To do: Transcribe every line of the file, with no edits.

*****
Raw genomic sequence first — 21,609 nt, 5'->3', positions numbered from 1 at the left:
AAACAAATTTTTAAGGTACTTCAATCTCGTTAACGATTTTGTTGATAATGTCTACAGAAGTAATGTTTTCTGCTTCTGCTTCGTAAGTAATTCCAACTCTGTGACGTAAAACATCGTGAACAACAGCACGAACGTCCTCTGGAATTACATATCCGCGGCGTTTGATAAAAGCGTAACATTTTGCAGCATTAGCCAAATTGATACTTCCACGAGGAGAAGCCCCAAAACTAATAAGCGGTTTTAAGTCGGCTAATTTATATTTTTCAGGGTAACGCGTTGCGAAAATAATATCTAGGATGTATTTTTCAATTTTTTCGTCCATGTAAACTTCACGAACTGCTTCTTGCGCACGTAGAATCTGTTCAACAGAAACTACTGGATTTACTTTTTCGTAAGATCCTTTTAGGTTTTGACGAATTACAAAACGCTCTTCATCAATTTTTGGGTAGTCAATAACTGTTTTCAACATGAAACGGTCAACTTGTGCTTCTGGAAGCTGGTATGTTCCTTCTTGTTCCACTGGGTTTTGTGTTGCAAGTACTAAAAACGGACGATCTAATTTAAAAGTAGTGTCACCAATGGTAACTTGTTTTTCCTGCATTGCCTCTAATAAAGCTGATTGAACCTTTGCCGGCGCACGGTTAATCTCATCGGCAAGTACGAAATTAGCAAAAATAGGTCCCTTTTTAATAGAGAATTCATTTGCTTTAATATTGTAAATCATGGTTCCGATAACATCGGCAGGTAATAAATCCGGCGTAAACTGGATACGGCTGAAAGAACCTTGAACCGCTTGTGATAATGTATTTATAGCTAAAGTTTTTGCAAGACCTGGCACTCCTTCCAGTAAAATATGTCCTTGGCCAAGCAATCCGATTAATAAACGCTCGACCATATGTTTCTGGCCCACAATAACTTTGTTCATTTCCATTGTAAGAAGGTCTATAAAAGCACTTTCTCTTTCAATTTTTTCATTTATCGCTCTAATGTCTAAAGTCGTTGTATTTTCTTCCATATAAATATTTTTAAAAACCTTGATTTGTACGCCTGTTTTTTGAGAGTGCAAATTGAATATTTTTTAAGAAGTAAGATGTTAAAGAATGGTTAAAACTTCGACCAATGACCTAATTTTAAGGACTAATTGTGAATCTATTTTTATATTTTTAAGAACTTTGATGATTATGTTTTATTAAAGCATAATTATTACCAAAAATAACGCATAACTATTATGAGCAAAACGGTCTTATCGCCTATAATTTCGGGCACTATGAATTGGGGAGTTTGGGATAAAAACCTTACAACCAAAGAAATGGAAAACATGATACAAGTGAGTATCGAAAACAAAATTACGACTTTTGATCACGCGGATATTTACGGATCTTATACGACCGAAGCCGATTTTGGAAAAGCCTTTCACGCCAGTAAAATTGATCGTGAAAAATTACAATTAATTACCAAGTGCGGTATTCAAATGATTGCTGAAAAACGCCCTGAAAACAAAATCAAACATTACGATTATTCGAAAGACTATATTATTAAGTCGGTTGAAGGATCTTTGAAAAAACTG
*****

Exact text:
Raw genomic sequence first — 21,609 nt, 5'->3', positions numbered from 1 at the left:
AAACAAATTTTTAAGGTACTTCAATCTCGTTAACGATTTTGTTGATAATGTCTACAGAAGTAATGTTTTCTGCTTCTGCTTCGTAAGTAATTCCAACTCTGTGACGTAAAACATCGTGAACAACAGCACGAACGTCCTCTGGAATTACATATCCGCGGCGTTTGATAAAAGCGTAACATTTTGCAGCATTAGCCAAATTGATACTTCCACGAGGAGAAGCCCCAAAACTAATAAGCGGTTTTAAGTCGGCTAATTTATATTTTTCAGGGTAACGCGTTGCGAAAATAATATCTAGGATGTATTTTTCAATTTTTTCGTCCATGTAAACTTCACGAACTGCTTCTTGCGCACGTAGAATCTGTTCAACAGAAACTACTGGATTTACTTTTTCGTAAGATCCTTTTAGGTTTTGACGAATTACAAAACGCTCTTCATCAATTTTTGGGTAGTCAATAACTGTTTTCAACATGAAACGGTCAACTTGTGCTTCTGGAAGCTGGTATGTTCCTTCTTGTTCCACTGGGTTTTGTGTTGCAAGTACTAAAAACGGACGATCTAATTTAAAAGTAGTGTCACCAATGGTAACTTGTTTTTCCTGCATTGCCTCTAATAAAGCTGATTGAACCTTTGCCGGCGCACGGTTAATCTCATCGGCAAGTACGAAATTAGCAAAAATAGGTCCCTTTTTAATAGAGAATTCATTTGCTTTAATATTGTAAATCATGGTTCCGATAACATCGGCAGGTAATAAATCCGGCGTAAACTGGATACGGCTGAAAGAACCTTGAACCGCTTGTGATAATGTATTTATAGCTAAAGTTTTTGCAAGACCTGGCACTCCTTCCAGTAAAATATGTCCTTGGCCAAGCAATCCGATTAATAAACGCTCGACCATATGTTTCTGGCCCACAATAACTTTGTTCATTTCCATTGTAAGAAGGTCTATAAAAGCACTTTCTCTTTCAATTTTTTCATTTATCGCTCTAATGTCTAAAGTCGTTGTATTTTCTTCCATATAAATATTTTTAAAAACCTTGATTTGTACGCCTGTTTTTTGAGAGTGCAAATTGAATATTTTTTAAGAAGTAAGATGTTAAAGAATGGTTAAAACTTCGACCAATGACCTAATTTTAAGGACTAATTGTGAATCTATTTTTATATTTTTAAGAACTTTGATGATTATGTTTTATTAAAGCATAATTATTACCAAAAATAACGCATAACTATTATGAGCAAAACGGTCTTATCGCCTATAATTTCGGGCACTATGAATTGGGGAGTTTGGGATAAAAACCTTACAACCAAAGAAATGGAAAACATGATACAAGTGAGTATCGAAAACAAAATTACGACTTTTGATCACGCGGATATTTACGGATCTTATACGACCGAAGCCGATTTTGGAAAAGCCTTTCACGCCAGTAAAATTGATCGTGAAAAATTACAATTAATTACCAAGTGCGGTATTCAAATGATTGCTGAAAAACGCCCTGAAAACAAAATCAAACATTACGATTATTCGAAAGACTATATTATTAAGTCGGTTGAAGGATCTTTGAAAAAACTG